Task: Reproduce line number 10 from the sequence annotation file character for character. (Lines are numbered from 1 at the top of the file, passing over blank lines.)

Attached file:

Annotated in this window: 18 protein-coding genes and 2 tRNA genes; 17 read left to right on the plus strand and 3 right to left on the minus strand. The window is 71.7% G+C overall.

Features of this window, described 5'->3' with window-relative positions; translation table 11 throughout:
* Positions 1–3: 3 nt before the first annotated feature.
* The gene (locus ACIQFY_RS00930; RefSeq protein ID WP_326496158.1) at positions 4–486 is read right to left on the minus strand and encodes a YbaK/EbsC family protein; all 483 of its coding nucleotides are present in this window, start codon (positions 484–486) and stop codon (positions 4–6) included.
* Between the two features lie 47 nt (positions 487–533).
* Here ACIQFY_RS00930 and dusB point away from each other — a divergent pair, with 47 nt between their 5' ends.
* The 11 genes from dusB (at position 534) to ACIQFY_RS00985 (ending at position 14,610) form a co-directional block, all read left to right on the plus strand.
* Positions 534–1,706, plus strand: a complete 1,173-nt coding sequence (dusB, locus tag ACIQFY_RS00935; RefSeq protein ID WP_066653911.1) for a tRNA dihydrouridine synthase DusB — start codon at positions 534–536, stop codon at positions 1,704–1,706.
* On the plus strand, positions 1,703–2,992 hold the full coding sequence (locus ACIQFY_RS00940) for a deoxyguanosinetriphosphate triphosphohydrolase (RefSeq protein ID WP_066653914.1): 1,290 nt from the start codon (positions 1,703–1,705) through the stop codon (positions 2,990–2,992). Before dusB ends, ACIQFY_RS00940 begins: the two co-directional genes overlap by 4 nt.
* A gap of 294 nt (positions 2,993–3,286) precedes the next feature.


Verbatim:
* A gap of 294 nt (positions 2,993–3,286) precedes the next feature.